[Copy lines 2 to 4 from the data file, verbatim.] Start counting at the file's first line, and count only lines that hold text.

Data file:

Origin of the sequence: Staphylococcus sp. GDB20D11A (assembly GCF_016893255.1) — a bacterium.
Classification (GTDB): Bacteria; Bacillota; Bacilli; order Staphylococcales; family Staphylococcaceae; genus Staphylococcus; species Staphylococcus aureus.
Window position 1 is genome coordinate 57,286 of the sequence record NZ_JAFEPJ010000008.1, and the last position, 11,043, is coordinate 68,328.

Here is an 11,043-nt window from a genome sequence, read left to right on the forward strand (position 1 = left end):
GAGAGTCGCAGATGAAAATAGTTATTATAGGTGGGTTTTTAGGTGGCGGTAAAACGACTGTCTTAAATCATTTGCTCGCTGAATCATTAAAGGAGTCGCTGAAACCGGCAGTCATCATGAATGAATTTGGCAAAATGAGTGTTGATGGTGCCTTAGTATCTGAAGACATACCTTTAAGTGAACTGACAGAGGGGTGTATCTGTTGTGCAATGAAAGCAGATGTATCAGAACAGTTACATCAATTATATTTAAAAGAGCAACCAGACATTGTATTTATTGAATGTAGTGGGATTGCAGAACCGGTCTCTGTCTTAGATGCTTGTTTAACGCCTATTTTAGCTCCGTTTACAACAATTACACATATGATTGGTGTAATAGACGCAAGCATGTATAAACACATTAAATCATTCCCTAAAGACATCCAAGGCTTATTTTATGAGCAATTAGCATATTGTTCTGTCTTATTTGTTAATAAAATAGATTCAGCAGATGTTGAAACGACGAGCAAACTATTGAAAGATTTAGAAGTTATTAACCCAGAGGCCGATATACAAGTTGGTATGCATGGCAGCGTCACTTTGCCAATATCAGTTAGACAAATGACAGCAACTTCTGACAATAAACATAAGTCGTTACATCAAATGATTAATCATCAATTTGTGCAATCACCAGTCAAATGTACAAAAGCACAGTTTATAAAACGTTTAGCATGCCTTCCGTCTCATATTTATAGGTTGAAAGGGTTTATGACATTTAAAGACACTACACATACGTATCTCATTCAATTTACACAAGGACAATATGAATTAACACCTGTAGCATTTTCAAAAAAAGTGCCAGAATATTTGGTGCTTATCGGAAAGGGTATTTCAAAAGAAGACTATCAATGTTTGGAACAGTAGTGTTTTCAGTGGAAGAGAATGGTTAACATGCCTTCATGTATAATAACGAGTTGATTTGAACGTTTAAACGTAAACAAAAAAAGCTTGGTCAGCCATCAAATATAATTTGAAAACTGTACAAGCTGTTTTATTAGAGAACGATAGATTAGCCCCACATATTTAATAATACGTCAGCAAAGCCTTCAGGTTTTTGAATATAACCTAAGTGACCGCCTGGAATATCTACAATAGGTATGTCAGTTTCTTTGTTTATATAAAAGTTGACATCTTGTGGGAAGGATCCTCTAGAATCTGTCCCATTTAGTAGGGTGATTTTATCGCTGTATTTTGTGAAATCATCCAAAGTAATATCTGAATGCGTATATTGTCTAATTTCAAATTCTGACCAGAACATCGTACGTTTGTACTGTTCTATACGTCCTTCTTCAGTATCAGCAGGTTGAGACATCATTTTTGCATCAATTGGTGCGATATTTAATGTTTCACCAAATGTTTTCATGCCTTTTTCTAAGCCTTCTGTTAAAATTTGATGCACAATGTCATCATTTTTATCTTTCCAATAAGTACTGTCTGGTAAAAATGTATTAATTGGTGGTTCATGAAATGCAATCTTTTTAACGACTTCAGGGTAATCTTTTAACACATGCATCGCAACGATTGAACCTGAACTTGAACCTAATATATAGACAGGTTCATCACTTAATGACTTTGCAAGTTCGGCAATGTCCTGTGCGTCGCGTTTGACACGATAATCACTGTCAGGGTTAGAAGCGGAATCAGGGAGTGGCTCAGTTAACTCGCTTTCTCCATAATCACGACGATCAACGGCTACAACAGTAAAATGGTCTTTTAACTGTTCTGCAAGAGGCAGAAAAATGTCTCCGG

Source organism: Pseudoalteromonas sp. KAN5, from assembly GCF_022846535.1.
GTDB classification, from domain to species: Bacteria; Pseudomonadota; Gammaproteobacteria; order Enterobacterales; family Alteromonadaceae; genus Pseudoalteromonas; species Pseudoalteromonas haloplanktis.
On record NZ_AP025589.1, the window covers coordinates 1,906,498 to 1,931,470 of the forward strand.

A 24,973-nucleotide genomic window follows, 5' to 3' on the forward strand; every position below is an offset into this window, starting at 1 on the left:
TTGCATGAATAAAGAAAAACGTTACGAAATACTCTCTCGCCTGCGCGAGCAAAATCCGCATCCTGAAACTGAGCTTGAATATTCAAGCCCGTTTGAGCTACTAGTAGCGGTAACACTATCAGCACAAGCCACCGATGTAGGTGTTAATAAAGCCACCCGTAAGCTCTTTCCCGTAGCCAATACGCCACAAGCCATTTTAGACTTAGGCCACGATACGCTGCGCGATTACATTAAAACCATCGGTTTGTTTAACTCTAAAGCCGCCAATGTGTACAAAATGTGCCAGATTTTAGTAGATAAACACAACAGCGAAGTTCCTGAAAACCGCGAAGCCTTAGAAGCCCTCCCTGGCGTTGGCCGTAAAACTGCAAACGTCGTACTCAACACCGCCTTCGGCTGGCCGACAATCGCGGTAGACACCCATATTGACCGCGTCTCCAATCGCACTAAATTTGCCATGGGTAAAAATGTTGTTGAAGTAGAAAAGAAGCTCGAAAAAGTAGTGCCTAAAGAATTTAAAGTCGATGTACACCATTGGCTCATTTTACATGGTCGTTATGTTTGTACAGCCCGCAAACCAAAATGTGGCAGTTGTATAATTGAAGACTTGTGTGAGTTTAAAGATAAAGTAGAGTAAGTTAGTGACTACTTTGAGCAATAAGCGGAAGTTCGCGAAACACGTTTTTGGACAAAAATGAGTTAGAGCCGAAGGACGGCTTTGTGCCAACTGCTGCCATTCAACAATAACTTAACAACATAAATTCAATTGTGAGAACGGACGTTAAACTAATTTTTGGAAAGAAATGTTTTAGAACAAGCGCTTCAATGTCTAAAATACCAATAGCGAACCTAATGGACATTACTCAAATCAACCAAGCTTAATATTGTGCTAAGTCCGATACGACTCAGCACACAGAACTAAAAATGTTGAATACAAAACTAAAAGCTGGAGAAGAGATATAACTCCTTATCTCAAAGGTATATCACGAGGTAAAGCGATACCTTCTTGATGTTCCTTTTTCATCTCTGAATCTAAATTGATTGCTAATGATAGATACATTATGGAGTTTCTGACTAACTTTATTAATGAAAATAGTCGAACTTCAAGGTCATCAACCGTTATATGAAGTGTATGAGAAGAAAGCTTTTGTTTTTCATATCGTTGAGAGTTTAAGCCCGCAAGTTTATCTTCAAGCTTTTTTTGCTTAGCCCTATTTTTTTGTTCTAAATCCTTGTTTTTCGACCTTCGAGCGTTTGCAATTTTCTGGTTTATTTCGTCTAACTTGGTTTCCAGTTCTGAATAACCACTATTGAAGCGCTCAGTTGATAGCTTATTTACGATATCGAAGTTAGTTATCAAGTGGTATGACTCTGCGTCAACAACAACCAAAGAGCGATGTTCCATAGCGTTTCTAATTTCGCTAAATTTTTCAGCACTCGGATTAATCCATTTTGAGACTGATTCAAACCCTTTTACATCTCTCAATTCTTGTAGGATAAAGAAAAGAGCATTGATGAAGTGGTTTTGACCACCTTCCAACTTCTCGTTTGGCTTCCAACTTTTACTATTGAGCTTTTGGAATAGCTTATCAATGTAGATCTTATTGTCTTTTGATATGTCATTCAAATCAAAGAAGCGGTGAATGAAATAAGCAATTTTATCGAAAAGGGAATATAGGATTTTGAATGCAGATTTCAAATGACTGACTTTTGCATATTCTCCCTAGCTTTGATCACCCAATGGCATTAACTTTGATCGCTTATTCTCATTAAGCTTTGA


Classification (GTDB): Bacteria; Bacillota; Bacilli; order Staphylococcales; family Staphylococcaceae; genus Staphylococcus; species Staphylococcus aureus.
Window position 1 is genome coordinate 57,286 of the sequence record NZ_JAFEPJ010000008.1, and the last position, 11,043, is coordinate 68,328.

Here is an 11,043-nt window from a genome sequence, read left to right on the forward strand (position 1 = left end):